UPDATE: Congress Still Waiting For Answers on Obama Plan

UPDATE: Congress Still Waiting For Answers on Obama Plan

UPDATE: NASA has clarified that Mr. Bolden misspoke at the hearing when he said that funding for the downscaled version of the Orion spacecraft would come from commercial crew. See our story about NASA’s clarification.


The House Science and Technology Committee’s hearing on human space flight this morning underscored Members’ concerns that almost four months after release of NASA’s FY2011 budget request, they still have few answers about the details of the new plan. President Obama’s April 15 speech at Kennedy Space Center appears to have muddied the waters rather than cleared them by adding two new “unfunded mandates:” the decision to build a downscaled “crew rescue” version of the Orion spacecraft and the $40 million initiative to help workers along the Florida space coast. Chairman Gordon revealed that NASA’s preliminary estimate for “Orion-lite” is $5-7 billion over 5 years, not including operational costs.

NASA Administrator Charlie Bolden told the committee that NASA would submit a revised FY2011 budget “in the near future” to show where the money will come from to pay for Orion-lite and the workforce package. He insisted that the total will not go “above the curve”: the budget request will remain at $19 billion. That means funding meant for other NASA activities will have to be reduced. He assured the committee that funding for science and aeronautics research will not be touched, and the reductions would be in technology development and commercial crew. His statements made clear that the process of “robbing Peter to pay Paul,” so heavily criticized during his predecessor’s tenure, has begun before the new plan is even approved.

Chairman Bart Gordon (D-TN) pointed out that if it will cost NASA $5-7 billion for Orion-lite, a vehicle that can only bring people back from space, NASA’s estimate of $6 billion to subsidize multiple companies to be able to offer commercial crew vehicles to take people both to and from space seems unrealistic. Orion-lite should be easier to design, build and certify as safe because it will be launched empty; it does not have to meet ascent human safety standards. It only must meet the visiting vehicle requirements for docking with the ISS and returning people to Earth.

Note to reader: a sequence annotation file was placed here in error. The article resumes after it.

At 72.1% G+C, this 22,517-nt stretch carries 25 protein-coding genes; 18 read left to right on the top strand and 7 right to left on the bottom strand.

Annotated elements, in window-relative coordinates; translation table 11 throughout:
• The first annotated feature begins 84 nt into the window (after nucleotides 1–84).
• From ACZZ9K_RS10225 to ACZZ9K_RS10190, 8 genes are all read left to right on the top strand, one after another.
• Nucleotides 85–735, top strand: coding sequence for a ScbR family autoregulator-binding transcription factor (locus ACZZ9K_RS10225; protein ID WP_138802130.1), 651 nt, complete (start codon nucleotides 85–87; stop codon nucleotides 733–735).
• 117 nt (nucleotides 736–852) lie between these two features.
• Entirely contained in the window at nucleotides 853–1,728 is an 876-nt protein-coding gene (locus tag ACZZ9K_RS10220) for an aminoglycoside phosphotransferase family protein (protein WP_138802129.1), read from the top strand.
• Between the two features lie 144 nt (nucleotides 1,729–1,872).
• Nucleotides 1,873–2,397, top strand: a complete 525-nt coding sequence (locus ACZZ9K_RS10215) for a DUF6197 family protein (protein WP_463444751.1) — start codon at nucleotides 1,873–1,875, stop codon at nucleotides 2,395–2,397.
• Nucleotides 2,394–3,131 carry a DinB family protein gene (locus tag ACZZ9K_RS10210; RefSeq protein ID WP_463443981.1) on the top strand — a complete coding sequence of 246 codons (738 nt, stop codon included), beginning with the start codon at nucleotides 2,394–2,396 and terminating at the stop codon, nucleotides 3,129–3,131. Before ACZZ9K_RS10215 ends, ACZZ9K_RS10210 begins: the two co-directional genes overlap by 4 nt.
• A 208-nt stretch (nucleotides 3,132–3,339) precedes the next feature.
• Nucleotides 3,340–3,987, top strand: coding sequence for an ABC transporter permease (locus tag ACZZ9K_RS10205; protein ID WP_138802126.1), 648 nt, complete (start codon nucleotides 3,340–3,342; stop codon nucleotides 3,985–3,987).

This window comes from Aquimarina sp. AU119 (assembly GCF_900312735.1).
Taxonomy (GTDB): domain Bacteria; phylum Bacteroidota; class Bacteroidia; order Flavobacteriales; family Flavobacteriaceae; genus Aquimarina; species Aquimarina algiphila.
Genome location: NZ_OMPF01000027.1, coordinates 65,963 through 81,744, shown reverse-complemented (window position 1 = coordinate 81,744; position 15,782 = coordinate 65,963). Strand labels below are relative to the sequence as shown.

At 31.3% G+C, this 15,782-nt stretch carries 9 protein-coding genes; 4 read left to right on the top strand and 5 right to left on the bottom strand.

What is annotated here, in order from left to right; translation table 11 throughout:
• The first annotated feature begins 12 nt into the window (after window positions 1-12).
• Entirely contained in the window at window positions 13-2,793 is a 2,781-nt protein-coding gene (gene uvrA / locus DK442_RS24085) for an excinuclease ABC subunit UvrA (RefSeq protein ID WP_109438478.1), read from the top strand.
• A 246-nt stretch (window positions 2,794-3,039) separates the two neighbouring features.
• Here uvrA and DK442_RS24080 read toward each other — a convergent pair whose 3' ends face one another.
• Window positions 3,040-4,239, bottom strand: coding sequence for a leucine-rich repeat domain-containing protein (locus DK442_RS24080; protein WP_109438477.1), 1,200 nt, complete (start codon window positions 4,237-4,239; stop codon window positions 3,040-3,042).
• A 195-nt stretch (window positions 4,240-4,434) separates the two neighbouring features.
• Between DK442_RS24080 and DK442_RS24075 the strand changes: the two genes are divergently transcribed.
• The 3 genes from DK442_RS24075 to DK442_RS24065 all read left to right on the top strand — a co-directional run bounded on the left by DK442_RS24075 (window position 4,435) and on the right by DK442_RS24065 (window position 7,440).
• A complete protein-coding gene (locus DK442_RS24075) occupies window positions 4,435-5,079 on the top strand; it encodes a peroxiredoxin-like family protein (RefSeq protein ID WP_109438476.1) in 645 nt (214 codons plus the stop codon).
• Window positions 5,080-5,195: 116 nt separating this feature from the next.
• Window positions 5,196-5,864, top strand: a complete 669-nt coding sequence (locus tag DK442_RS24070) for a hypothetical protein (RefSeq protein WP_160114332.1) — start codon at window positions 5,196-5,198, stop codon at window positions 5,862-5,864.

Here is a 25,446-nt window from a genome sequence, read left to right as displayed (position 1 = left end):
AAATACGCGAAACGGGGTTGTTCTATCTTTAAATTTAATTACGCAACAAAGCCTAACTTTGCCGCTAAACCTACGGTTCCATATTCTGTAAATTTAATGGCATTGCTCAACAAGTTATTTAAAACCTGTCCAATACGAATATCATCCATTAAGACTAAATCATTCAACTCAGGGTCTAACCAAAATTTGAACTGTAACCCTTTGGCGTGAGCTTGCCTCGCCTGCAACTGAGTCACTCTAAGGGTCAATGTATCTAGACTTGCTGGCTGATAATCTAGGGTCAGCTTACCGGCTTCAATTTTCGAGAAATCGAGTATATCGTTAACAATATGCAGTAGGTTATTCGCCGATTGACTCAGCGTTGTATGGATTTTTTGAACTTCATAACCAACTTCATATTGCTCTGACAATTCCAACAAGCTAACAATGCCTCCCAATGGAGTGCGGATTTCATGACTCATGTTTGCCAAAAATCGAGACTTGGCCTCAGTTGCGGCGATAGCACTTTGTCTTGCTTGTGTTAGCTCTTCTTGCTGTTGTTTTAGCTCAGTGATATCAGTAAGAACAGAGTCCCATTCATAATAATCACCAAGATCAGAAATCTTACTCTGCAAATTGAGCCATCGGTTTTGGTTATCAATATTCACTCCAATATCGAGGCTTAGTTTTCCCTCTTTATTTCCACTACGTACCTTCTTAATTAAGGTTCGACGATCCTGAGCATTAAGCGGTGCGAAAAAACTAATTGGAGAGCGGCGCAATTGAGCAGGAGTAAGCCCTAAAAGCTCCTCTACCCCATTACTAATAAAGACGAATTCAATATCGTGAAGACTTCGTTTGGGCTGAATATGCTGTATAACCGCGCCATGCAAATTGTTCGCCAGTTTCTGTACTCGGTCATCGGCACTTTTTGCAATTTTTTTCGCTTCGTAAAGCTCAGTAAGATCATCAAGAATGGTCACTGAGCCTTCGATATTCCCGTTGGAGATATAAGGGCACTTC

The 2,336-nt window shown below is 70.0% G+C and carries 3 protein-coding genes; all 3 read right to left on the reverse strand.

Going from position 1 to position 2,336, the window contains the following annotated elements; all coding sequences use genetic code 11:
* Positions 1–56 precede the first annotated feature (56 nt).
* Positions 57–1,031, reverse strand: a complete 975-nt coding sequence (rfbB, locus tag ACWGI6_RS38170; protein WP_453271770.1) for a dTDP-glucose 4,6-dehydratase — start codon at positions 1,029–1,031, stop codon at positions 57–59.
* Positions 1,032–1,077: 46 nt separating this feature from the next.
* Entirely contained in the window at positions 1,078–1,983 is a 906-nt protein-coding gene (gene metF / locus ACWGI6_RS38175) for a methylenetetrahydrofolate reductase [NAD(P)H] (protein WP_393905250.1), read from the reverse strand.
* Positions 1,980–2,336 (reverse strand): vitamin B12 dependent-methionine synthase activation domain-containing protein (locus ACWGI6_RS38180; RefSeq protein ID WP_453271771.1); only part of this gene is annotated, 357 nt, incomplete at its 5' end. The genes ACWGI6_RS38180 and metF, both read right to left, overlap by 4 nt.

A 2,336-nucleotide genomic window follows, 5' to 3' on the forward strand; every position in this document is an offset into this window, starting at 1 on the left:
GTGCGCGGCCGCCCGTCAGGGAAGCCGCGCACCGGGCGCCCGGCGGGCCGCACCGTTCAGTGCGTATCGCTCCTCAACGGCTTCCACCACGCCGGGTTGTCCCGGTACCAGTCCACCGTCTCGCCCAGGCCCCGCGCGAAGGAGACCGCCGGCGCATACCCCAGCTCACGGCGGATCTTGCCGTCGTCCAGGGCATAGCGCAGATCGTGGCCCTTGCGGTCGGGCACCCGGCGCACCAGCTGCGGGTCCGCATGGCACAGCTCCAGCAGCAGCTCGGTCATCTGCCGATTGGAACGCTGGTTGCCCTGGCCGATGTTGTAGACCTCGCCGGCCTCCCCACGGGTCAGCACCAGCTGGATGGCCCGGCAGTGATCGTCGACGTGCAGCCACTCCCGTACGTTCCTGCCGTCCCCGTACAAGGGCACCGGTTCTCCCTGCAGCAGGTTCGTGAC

Bolden appeared solo on the first “panel” of the hearing for about two hours. He was followed by a panel with Neil Armstrong, Gene Cernan and Tom Young. Strong Member interest in the hearing made it run into extra innings. The webcast is not yet on the committee’s website, but hopefully will be posted shortly.

During the hearing, Rep. Gabrielle Giffords (D-AZ), chairwoman of the Space and Aeronautics Subcommittee, asked Bolden if it was true that Constellation program manager Jeff Hanley was being replaced at that very moment. Bolden confirmed that it was his understanding that Hanley was being told that morning that he would be reassigned to be Deputy Director of Johnson Space Center for strategic studies. The timing seemed odd since it has been known for quite some time that Bolden would be testifying this morning. What message, if any, NASA was sending by removing Hanley at the same time the hearing was underway is a mystery.

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